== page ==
In recent years, many people have avoided purchasing new vehicles, choosing instead to hold on to older models based on having less money to spend and a more difficult time getting financing.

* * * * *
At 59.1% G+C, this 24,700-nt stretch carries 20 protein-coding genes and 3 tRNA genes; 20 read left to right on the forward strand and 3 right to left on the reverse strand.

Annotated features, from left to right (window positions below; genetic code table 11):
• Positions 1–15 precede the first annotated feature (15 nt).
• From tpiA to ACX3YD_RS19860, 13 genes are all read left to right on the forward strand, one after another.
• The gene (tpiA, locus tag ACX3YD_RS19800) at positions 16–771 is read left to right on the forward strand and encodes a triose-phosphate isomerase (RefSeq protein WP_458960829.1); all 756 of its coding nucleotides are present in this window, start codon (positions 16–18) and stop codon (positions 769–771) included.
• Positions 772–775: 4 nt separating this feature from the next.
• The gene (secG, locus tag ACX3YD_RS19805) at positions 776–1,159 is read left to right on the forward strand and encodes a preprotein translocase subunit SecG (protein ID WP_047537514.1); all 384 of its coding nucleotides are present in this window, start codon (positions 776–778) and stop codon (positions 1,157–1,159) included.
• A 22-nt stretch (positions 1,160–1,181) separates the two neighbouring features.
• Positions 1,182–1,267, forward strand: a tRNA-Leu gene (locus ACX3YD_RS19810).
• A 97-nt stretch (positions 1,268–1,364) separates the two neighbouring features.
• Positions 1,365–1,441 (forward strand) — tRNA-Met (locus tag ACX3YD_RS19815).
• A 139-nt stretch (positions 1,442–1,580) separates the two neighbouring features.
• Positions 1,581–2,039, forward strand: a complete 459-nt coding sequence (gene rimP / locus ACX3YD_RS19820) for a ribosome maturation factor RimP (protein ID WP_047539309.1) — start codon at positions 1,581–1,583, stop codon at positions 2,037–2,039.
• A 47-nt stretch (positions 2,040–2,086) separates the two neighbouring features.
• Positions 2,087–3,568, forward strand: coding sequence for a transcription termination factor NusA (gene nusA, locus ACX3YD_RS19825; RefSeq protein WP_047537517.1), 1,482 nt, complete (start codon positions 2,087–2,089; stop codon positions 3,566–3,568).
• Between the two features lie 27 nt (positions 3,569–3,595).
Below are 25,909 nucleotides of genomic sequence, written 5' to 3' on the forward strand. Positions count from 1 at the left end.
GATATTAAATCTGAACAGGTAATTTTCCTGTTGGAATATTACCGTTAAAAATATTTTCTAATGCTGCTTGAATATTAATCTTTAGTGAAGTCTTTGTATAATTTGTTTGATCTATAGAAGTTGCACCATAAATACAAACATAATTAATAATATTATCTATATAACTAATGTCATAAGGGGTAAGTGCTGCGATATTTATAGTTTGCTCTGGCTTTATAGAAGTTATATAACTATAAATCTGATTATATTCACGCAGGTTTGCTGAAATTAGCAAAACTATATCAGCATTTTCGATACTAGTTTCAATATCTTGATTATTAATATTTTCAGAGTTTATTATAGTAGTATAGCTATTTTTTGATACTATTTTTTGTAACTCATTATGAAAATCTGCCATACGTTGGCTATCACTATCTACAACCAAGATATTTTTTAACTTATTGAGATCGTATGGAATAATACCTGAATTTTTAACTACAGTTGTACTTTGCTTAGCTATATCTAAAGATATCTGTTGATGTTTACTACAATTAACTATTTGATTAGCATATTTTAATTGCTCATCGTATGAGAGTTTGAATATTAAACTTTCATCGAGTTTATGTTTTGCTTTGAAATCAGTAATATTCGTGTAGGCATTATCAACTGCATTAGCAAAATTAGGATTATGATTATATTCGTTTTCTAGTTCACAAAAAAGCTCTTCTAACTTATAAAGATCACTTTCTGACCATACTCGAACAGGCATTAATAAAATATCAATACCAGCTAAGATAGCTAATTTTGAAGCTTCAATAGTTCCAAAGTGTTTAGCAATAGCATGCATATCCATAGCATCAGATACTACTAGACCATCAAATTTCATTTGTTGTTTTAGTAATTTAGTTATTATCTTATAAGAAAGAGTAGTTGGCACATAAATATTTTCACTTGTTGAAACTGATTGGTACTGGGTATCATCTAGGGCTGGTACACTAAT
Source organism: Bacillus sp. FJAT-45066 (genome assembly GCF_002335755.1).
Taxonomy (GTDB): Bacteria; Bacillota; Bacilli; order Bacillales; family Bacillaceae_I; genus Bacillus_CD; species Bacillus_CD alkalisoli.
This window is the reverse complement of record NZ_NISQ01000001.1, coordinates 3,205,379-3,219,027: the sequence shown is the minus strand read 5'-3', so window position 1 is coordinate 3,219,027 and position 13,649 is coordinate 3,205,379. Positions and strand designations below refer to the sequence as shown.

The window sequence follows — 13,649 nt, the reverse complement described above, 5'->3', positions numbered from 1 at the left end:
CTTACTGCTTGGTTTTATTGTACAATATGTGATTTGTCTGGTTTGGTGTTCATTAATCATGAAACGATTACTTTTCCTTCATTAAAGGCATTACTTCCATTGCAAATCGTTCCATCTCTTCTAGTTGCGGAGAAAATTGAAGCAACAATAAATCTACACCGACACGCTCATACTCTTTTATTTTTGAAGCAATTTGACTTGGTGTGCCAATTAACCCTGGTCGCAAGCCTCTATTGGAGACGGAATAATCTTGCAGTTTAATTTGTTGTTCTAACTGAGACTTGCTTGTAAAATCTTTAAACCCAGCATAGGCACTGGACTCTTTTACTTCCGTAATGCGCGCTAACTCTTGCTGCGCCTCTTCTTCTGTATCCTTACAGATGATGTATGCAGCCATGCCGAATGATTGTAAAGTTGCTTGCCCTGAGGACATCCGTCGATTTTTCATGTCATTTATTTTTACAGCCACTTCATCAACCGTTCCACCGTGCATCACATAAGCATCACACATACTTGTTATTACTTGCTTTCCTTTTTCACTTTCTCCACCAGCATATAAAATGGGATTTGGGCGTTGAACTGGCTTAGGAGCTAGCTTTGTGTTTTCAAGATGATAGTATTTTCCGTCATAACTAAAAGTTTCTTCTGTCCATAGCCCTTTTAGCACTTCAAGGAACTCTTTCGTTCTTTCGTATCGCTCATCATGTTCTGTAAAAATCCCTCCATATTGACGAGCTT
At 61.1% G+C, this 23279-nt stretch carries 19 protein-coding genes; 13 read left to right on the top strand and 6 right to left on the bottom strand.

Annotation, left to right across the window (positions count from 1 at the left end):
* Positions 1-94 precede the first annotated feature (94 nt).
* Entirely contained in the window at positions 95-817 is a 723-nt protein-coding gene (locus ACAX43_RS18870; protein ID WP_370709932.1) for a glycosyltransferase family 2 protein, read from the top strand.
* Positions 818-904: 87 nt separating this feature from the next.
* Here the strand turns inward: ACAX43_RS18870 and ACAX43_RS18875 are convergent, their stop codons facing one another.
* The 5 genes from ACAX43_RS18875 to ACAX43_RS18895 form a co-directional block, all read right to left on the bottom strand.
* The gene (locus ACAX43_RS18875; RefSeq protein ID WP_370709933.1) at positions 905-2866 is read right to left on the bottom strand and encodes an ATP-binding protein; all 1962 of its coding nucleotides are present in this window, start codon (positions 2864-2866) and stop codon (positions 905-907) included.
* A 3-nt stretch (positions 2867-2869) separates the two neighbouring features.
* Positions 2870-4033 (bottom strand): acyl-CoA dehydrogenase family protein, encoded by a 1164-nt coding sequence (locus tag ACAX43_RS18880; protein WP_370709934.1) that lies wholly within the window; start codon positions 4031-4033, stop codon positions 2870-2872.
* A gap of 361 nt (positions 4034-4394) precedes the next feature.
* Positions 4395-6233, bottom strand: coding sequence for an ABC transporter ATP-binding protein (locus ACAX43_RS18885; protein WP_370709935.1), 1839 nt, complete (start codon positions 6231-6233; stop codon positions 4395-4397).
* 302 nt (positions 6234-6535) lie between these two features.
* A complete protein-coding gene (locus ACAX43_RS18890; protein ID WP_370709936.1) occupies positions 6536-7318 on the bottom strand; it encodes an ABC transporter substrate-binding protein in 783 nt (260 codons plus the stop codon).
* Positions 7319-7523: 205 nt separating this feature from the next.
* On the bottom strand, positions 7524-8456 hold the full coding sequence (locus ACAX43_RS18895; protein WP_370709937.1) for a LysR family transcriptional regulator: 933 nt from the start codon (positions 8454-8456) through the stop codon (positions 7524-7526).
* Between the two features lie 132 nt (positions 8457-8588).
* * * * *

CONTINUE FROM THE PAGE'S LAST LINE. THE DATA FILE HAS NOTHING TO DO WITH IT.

But according to many auto industry financing experts, the market for new automobiles is picking up thanks to an increase in lending by financial and other intuitions. The Associated Press reports that U.S. auto sales increased by 20 percent in the month of February, to its highest rate since August 2009, during the government-sponsored "cash for clunkers" program. The sector's improvement has come as automakers including Ford, Nissan, Chrysler and General Motors have been offering zero percent interest rates on loans and banks have significantly reduced interest rates as well. One person who recently benefited from the advantageous rates was Mark Hawks, a resident of Washington, D.C. The AP reports that he was able to get the price of a new Ford Taurus reduced by thousands of dollars and said that it was a great time to be in the market for an automobile. "If you feel comfortable purchasing today, the deals are out there to be had," said Hawks in an interview with the news provider. Hawks was given a variety of different financing options based on his upper-level credit score of 780. He was given an annual interest rate of 3.99 percent on a loan from his credit union, but opted for financing from his auto dealer, which gave him a rate of 3.79 percent a year. "Auto loan rates are the same as car loan rates and are determined by your FICO score," Newsformatics.com, reports. "The higher the score, the less interest you pay. This causes your loan payments to be more affordable. A bank car loan is often arranged in advance of shopping by making arrangements with your bank for your auto or car loan. This allows you to know what you can borrow so that you can find a car in your price range." Auto industry financing made other headlines when the Federal Trade Commission announced it would be holding a roundtable discussion on the subject. The FTC said it would be holding the free event at Wayne State University Law School in Detroit, Michigan, and that it was looking for input from the public during the event.